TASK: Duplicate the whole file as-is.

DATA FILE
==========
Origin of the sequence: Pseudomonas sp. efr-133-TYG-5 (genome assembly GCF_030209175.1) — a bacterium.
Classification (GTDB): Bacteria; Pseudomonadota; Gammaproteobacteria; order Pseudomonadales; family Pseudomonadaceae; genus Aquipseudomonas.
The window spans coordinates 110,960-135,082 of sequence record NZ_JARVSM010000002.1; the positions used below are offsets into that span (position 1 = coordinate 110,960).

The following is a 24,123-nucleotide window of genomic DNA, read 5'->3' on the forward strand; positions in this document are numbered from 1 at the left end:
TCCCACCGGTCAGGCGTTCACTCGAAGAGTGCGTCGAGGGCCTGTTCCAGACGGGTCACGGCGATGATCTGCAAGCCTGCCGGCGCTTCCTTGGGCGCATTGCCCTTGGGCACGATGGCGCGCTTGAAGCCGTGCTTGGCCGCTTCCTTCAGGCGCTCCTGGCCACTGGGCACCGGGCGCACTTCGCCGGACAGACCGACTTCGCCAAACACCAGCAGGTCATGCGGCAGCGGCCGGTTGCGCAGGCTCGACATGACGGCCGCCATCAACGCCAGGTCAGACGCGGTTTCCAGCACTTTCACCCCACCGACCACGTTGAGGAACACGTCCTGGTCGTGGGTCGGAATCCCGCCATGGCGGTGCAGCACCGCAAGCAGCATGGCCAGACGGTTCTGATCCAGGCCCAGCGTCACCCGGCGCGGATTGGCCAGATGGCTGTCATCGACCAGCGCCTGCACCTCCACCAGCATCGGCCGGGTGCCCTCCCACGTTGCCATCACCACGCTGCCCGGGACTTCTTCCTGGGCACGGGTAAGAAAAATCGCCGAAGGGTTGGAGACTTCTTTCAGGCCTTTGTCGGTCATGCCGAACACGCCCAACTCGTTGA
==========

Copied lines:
Origin of the sequence: Pseudomonas sp. efr-133-TYG-5 (genome assembly GCF_030209175.1) — a bacterium.
Classification (GTDB): Bacteria; Pseudomonadota; Gammaproteobacteria; order Pseudomonadales; family Pseudomonadaceae; genus Aquipseudomonas.
The window spans coordinates 110,960-135,082 of sequence record NZ_JARVSM010000002.1; the positions used below are offsets into that span (position 1 = coordinate 110,960).

The following is a 24,123-nucleotide window of genomic DNA, read 5'->3' on the forward strand; positions in this document are numbered from 1 at the left end:
TCCCACCGGTCAGGCGTTCACTCGAAGAGTGCGTCGAGGGCCTGTTCCAGACGGGTCACGGCGATGATCTGCAAGCCTGCCGGCGCTTCCTTGGGCGCATTGCCCTTGGGCACGATGGCGCGCTTGAAGCCGTGCTTGGCCGCTTCCTTCAGGCGCTCCTGGCCACTGGGCACCGGGCGCACTTCGCCGGACAGACCGACTTCGCCAAACACCAGCAGGTCATGCGGCAGCGGCCGGTTGCGCAGGCTCGACATGACGGCCGCCATCAACGCCAGGTCAGACGCGGTTTCCAGCACTTTCACCCCACCGACCACGTTGAGGAACACGTCCTGGTCGTGGGTCGGAATCCCGCCATGGCGGTGCAGCACCGCAAGCAGCATGGCCAGACGGTTCTGATCCAGGCCCAGCGTCACCCGGCGCGGATTGGCCAGATGGCTGTCATCGACCAGCGCCTGCACCTCCACCAGCATCGGCCGGGTGCCCTCCCACGTTGCCATCACCACGCTGCCCGGGACTTCTTCCTGGGCACGGGTAAGAAAAATCGCCGAAGGGTTGGAGACTTCTTTCAGGCCTTTGTCGGTCATGCCGAACACGCCCAACTCGTTGA